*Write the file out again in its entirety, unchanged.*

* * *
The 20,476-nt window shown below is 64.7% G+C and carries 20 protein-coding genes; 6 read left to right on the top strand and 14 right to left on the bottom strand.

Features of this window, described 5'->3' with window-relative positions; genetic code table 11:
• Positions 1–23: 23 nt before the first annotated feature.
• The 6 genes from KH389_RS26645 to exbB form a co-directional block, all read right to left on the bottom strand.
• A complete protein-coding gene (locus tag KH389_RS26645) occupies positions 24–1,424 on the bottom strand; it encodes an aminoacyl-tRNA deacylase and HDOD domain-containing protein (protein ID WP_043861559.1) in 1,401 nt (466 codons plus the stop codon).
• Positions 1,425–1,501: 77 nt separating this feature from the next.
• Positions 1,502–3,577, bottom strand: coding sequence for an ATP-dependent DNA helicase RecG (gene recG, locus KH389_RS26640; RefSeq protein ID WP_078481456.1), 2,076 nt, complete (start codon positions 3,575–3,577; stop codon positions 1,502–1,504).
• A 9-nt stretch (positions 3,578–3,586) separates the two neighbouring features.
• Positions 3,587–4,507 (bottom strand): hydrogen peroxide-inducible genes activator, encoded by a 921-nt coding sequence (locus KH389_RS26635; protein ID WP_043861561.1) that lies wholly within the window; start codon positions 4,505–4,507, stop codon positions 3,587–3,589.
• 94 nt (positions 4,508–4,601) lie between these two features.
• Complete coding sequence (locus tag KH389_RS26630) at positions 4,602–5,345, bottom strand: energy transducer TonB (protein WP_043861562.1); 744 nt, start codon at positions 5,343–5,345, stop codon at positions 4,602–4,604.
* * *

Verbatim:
The 20,476-nt window shown below is 64.7% G+C and carries 20 protein-coding genes; 6 read left to right on the top strand and 14 right to left on the bottom strand.

Features of this window, described 5'->3' with window-relative positions; genetic code table 11:
• Positions 1–23: 23 nt before the first annotated feature.
• The 6 genes from KH389_RS26645 to exbB form a co-directional block, all read right to left on the bottom strand.
• A complete protein-coding gene (locus tag KH389_RS26645) occupies positions 24–1,424 on the bottom strand; it encodes an aminoacyl-tRNA deacylase and HDOD domain-containing protein (protein ID WP_043861559.1) in 1,401 nt (466 codons plus the stop codon).
• Positions 1,425–1,501: 77 nt separating this feature from the next.
• Positions 1,502–3,577, bottom strand: coding sequence for an ATP-dependent DNA helicase RecG (gene recG, locus KH389_RS26640; RefSeq protein ID WP_078481456.1), 2,076 nt, complete (start codon positions 3,575–3,577; stop codon positions 1,502–1,504).
• A 9-nt stretch (positions 3,578–3,586) separates the two neighbouring features.
• Positions 3,587–4,507 (bottom strand): hydrogen peroxide-inducible genes activator, encoded by a 921-nt coding sequence (locus KH389_RS26635; protein ID WP_043861561.1) that lies wholly within the window; start codon positions 4,505–4,507, stop codon positions 3,587–3,589.
• 94 nt (positions 4,508–4,601) lie between these two features.
• Complete coding sequence (locus tag KH389_RS26630) at positions 4,602–5,345, bottom strand: energy transducer TonB (protein WP_043861562.1); 744 nt, start codon at positions 5,343–5,345, stop codon at positions 4,602–4,604.